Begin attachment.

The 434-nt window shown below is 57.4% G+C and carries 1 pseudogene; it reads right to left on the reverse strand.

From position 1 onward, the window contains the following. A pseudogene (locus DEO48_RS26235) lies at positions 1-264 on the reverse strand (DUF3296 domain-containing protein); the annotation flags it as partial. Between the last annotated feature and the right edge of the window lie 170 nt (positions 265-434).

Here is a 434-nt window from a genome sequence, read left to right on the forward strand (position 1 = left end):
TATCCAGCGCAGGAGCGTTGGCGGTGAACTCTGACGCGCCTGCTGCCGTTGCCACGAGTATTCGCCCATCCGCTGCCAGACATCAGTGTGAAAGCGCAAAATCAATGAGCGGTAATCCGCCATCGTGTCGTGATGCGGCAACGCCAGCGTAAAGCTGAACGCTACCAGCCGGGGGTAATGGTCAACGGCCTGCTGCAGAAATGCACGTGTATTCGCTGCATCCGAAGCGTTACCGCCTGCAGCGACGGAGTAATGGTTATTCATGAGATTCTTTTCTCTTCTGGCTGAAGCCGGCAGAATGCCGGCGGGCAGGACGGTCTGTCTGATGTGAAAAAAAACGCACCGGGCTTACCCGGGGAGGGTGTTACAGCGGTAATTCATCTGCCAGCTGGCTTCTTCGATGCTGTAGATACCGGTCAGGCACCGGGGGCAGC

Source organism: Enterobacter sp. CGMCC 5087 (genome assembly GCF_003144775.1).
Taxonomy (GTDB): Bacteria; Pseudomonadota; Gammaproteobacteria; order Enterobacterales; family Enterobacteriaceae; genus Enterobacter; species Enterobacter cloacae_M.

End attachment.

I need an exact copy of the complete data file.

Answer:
The 434-nt window shown below is 57.4% G+C and carries 1 pseudogene; it reads right to left on the reverse strand.

From position 1 onward, the window contains the following. A pseudogene (locus DEO48_RS26235) lies at positions 1-264 on the reverse strand (DUF3296 domain-containing protein); the annotation flags it as partial. Between the last annotated feature and the right edge of the window lie 170 nt (positions 265-434).

Here is a 434-nt window from a genome sequence, read left to right on the forward strand (position 1 = left end):
TATCCAGCGCAGGAGCGTTGGCGGTGAACTCTGACGCGCCTGCTGCCGTTGCCACGAGTATTCGCCCATCCGCTGCCAGACATCAGTGTGAAAGCGCAAAATCAATGAGCGGTAATCCGCCATCGTGTCGTGATGCGGCAACGCCAGCGTAAAGCTGAACGCTACCAGCCGGGGGTAATGGTCAACGGCCTGCTGCAGAAATGCACGTGTATTCGCTGCATCCGAAGCGTTACCGCCTGCAGCGACGGAGTAATGGTTATTCATGAGATTCTTTTCTCTTCTGGCTGAAGCCGGCAGAATGCCGGCGGGCAGGACGGTCTGTCTGATGTGAAAAAAAACGCACCGGGCTTACCCGGGGAGGGTGTTACAGCGGTAATTCATCTGCCAGCTGGCTTCTTCGATGCTGTAGATACCGGTCAGGCACCGGGGGCAGC

Source organism: Enterobacter sp. CGMCC 5087 (genome assembly GCF_003144775.1).
Taxonomy (GTDB): Bacteria; Pseudomonadota; Gammaproteobacteria; order Enterobacterales; family Enterobacteriaceae; genus Enterobacter; species Enterobacter cloacae_M.